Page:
For those that have built up some holdings¦ The basic asset classes I use in portfolio management include: Domestic Stocks, International Stocks, Fixed Income (Bonds), Commodities (Natural Resources, Oil & Gas Holdings), Real Estate (Both Domestic and International), Absolute Return Strategies (Hedge Funds), and of course Cash Equivalents.

A hypothetical individual with a moderate tolerance for risk might have the following allocation (remember that this is an example… I do not know your personal situation or your personal risk profile including existing assets, age, and goals… in other words this is not a personal recommendation).
Cash & Equivalents = 5%
Fixed Income = 15%
Absolute Return Strategies = 20%
Domestic Stocks = 38%
International Stocks = 16%
Real Estate = 2%
Commodities = 4%

Cash = Since a good money market fund is yielding around 5% you do not have to feel as guilty about having a portion of your money in unsexy cash
Fixed Income = The Federal Reserve recently reduced interest rates by 1/2%, so the Intermediate and Long-Term Bonds benefited but the Short-Term Bonds lost value. I would consider finding a good Total Return Bond Fund that covers many types of fixed income and then I would also consider some of the Inflation Protected Bonds. It is interesting to note that when I did this show back in January we had an inverted yield.
Absolute Return Strategies = This class use to be reserved for only the wealthiest individuals, but now anyone can invest in this unique investment class through mutual funds. MorningStar® even added a new category (Long-Short) to cover this type of investment. Make sure you pay attention to the risk of the investments. I prefer the conservative funds with limited risk.

Domestic Stocks = 50%-70% of your exposure to this investment class should be in large cap holdings. I personally like ETFs and Index Funds for Large Cap Investing. Mid and Small Cap exposure is trickier because you need a good manager and the good ones close their doors quickly to new investors because of their popularity.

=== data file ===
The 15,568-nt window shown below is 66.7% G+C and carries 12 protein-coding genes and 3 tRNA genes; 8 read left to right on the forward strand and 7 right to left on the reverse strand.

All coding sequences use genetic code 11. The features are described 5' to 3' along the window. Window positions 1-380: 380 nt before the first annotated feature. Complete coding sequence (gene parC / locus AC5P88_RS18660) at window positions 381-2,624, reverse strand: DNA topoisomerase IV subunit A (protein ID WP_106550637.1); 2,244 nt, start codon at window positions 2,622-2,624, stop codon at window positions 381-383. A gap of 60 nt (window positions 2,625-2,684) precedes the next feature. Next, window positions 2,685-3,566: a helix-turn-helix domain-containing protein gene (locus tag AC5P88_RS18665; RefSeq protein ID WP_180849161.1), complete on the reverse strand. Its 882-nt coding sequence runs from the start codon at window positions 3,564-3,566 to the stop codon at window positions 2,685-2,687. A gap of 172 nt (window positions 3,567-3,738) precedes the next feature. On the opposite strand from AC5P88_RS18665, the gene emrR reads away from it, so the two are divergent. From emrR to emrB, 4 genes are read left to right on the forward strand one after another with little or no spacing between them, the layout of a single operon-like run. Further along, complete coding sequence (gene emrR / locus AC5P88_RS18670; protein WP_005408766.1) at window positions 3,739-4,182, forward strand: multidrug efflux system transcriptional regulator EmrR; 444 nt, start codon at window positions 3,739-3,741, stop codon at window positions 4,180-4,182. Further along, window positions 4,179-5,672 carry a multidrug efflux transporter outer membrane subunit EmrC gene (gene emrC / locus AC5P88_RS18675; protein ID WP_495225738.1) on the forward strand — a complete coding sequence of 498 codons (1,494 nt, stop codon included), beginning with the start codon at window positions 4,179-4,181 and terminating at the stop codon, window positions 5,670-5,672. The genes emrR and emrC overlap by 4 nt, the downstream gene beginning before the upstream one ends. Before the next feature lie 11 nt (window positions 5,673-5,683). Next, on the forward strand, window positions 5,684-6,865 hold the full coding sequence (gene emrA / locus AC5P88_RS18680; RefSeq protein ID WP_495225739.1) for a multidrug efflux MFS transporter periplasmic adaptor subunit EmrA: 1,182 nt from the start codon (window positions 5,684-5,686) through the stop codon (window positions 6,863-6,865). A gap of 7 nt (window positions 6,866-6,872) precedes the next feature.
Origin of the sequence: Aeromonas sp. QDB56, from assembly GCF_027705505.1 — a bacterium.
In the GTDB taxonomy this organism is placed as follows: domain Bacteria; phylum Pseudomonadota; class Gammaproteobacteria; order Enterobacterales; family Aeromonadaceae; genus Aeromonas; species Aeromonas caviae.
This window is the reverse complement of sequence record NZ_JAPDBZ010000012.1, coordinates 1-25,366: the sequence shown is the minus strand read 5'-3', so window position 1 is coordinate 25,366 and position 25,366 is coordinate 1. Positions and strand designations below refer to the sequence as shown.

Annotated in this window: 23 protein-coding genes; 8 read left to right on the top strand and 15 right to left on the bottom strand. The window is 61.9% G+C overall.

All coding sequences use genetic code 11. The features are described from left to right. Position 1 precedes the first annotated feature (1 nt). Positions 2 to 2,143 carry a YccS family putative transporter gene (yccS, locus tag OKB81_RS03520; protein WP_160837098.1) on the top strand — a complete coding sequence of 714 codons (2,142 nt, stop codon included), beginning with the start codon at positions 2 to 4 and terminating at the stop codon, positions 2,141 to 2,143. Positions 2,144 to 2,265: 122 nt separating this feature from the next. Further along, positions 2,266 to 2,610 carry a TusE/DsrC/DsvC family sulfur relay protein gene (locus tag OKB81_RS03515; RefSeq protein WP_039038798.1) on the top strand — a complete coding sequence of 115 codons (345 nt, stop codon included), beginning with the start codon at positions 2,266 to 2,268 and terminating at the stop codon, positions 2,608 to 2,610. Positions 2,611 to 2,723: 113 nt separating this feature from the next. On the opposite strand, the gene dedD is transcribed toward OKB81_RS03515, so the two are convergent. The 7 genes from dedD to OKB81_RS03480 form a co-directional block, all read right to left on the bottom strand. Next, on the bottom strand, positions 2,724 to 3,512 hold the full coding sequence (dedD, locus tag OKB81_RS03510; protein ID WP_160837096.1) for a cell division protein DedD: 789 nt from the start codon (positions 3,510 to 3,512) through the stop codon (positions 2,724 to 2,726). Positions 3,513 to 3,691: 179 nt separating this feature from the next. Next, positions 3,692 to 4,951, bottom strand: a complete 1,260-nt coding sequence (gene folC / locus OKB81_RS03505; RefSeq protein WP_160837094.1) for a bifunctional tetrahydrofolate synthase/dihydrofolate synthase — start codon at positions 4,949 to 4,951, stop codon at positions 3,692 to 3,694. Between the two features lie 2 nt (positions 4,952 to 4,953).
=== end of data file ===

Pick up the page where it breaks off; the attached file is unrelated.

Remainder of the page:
International Stocks = The lion share of your investment will be in large European countries, but you may also want to spice up this asset class with some exposure to Emerging Markets like Latin America and Asia. Be careful of your risk profile because International holdings especially Emerging Markets can be very volatile.
Real Estate = This asset class is currently getting hammered, and I am not so sure that the bottom has been found. Back in January I warned, “I have been calling for a pull back in REITs and RE mutual funds for the last 2.5 years, but they keep appreciating. Be careful here because you do not want to top the market.” It is nice when your past thoughts turn out to be accurate, but let’s face it you did not have to be a genius to see that the Real Estate was overheated. International Real Estate opportunities have increased in the last two years and have performed well, and may be a good diversifier since Domestic Real Estate is still trying to find firm ground.
Commodities = Man what a run that oil/gas and natural resources have had so far in 2007. I have dialed this allocation holding back just a bit in light of the $80/barrel price that oil has reached recently. I am hoping that if we have a mild winter and the world does not have any global disruptions we can find another buying opportunity between now and Feb of 2008. To see what a big difference 9-10 months makes review what I said back in January, “This may not be a bad time to add a limited exposure to this asset class. We all know that last year oil prices ran up to $78/barrel and I not so sure I feel that the world is stable enough to sustain low $50s for a barrel of oil.” Natural Resource funds that not only invest in Oil/Gas, but also other natural resources can help spread your exposure in this asset class.